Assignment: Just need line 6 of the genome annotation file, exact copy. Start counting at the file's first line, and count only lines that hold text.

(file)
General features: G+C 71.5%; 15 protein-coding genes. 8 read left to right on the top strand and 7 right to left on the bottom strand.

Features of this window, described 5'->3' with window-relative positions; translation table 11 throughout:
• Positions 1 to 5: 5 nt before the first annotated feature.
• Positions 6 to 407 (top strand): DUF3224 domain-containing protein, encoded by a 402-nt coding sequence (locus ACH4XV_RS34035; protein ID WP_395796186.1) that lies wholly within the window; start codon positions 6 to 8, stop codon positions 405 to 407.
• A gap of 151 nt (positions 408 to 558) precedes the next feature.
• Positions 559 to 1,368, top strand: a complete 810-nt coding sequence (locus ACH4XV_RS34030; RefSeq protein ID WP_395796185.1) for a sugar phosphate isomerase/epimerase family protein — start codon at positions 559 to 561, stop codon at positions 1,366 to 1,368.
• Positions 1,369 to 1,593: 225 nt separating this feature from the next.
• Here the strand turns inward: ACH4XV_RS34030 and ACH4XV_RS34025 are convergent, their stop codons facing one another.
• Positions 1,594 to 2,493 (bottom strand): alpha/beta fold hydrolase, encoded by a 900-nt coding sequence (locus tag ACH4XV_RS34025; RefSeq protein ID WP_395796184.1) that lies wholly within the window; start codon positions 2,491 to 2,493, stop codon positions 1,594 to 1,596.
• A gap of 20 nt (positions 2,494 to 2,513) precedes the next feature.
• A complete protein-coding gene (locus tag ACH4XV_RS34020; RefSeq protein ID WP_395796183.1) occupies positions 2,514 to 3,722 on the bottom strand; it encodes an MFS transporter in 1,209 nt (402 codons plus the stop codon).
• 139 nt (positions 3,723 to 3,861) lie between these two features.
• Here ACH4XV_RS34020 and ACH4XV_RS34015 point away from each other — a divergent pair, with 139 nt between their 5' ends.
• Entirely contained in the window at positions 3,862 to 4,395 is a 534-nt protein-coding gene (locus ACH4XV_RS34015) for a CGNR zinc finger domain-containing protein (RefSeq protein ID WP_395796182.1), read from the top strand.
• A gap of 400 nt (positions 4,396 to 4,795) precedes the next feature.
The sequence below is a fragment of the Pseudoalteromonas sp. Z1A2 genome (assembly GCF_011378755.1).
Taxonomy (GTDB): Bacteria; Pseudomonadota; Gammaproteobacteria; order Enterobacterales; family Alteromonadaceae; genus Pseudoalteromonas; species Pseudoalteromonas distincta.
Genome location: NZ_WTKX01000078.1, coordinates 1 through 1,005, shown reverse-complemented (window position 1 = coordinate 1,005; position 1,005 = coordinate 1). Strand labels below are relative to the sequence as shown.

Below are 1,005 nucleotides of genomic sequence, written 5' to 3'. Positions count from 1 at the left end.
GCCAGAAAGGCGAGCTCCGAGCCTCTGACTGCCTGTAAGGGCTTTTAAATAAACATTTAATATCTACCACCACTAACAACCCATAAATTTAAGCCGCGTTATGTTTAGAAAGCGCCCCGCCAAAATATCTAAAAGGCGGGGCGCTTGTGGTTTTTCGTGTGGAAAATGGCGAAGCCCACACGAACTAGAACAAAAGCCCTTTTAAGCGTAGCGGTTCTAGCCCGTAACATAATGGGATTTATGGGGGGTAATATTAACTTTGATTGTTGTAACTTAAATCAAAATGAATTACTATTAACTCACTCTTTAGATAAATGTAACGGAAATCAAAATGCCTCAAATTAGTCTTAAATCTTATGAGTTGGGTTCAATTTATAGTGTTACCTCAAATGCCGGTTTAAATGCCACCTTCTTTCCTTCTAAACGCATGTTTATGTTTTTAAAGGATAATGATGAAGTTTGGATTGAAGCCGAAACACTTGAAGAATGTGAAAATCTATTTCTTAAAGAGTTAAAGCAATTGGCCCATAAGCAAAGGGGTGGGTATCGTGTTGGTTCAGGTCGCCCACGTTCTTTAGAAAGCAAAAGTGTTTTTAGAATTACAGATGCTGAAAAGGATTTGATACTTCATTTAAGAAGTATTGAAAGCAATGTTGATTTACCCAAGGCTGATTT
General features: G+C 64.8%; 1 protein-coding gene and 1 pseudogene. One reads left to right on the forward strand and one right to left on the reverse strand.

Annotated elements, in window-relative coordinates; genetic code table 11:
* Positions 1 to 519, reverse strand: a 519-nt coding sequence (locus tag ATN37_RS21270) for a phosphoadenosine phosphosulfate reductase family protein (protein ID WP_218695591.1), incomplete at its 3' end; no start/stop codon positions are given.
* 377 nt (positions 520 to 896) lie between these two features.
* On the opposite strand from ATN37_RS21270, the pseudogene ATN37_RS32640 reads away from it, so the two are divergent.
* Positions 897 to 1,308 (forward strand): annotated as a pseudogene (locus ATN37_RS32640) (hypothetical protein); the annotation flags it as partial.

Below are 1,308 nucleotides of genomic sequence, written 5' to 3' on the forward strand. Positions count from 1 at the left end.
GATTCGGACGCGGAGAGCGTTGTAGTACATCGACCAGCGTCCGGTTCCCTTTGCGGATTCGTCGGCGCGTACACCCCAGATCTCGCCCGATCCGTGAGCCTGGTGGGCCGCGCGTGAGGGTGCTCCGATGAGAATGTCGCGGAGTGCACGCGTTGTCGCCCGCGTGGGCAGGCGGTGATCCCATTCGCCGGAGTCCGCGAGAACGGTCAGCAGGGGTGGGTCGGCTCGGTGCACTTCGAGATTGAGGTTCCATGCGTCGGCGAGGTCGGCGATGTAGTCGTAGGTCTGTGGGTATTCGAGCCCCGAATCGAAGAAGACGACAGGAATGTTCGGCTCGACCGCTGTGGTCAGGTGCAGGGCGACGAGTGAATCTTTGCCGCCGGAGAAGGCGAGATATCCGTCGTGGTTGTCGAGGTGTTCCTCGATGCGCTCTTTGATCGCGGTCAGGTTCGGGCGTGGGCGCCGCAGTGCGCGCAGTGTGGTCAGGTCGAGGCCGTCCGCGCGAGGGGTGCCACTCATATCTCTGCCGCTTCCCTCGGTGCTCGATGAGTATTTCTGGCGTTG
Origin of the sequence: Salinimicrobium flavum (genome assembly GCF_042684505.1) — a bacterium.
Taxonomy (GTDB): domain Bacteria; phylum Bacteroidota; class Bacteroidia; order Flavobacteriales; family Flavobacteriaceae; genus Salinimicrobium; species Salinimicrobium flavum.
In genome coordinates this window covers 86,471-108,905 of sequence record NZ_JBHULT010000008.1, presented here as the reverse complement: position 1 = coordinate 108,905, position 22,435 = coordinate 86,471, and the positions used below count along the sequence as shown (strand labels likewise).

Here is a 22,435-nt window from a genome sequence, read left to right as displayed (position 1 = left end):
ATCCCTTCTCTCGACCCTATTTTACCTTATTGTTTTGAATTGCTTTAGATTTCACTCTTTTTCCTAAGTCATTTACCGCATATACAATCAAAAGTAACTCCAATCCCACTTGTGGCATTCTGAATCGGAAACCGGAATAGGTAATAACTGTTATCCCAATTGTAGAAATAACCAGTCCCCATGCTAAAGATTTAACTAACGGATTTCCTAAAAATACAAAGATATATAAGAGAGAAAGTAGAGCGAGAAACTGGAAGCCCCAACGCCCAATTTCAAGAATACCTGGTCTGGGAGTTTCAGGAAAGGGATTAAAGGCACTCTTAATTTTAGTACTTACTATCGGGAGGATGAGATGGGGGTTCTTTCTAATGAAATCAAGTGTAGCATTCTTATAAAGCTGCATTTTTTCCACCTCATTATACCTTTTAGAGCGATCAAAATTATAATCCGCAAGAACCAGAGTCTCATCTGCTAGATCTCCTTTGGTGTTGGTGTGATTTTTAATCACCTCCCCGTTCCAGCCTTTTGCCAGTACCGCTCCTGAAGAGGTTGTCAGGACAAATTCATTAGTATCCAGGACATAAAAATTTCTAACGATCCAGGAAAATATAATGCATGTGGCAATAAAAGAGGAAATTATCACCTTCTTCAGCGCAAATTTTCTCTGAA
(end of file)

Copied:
• Positions 559 to 1,368, top strand: a complete 810-nt coding sequence (locus ACH4XV_RS34030; RefSeq protein ID WP_395796185.1) for a sugar phosphate isomerase/epimerase family protein — start codon at positions 559 to 561, stop codon at positions 1,366 to 1,368.